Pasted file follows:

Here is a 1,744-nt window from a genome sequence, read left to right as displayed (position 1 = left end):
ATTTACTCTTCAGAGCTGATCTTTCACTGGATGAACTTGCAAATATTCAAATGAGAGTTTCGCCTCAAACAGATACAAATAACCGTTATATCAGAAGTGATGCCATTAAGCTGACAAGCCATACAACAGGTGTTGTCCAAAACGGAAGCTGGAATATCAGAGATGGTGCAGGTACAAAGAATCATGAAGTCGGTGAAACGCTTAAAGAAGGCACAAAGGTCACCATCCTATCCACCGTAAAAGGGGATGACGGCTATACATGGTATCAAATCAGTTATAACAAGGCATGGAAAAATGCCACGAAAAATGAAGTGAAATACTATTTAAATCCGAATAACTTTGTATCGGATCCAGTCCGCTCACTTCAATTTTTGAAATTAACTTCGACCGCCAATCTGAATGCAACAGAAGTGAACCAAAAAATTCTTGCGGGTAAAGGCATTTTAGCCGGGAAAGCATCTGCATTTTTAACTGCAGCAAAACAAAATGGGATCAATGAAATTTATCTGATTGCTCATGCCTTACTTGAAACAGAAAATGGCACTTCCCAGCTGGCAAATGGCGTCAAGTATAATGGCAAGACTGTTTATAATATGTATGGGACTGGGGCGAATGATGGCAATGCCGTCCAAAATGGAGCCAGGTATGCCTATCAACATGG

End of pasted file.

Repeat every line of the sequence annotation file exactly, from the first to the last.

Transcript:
Here is a 1,744-nt window from a genome sequence, read left to right as displayed (position 1 = left end):
ATTTACTCTTCAGAGCTGATCTTTCACTGGATGAACTTGCAAATATTCAAATGAGAGTTTCGCCTCAAACAGATACAAATAACCGTTATATCAGAAGTGATGCCATTAAGCTGACAAGCCATACAACAGGTGTTGTCCAAAACGGAAGCTGGAATATCAGAGATGGTGCAGGTACAAAGAATCATGAAGTCGGTGAAACGCTTAAAGAAGGCACAAAGGTCACCATCCTATCCACCGTAAAAGGGGATGACGGCTATACATGGTATCAAATCAGTTATAACAAGGCATGGAAAAATGCCACGAAAAATGAAGTGAAATACTATTTAAATCCGAATAACTTTGTATCGGATCCAGTCCGCTCACTTCAATTTTTGAAATTAACTTCGACCGCCAATCTGAATGCAACAGAAGTGAACCAAAAAATTCTTGCGGGTAAAGGCATTTTAGCCGGGAAAGCATCTGCATTTTTAACTGCAGCAAAACAAAATGGGATCAATGAAATTTATCTGATTGCTCATGCCTTACTTGAAACAGAAAATGGCACTTCCCAGCTGGCAAATGGCGTCAAGTATAATGGCAAGACTGTTTATAATATGTATGGGACTGGGGCGAATGATGGCAATGCCGTCCAAAATGGAGCCAGGTATGCCTATCAACATGG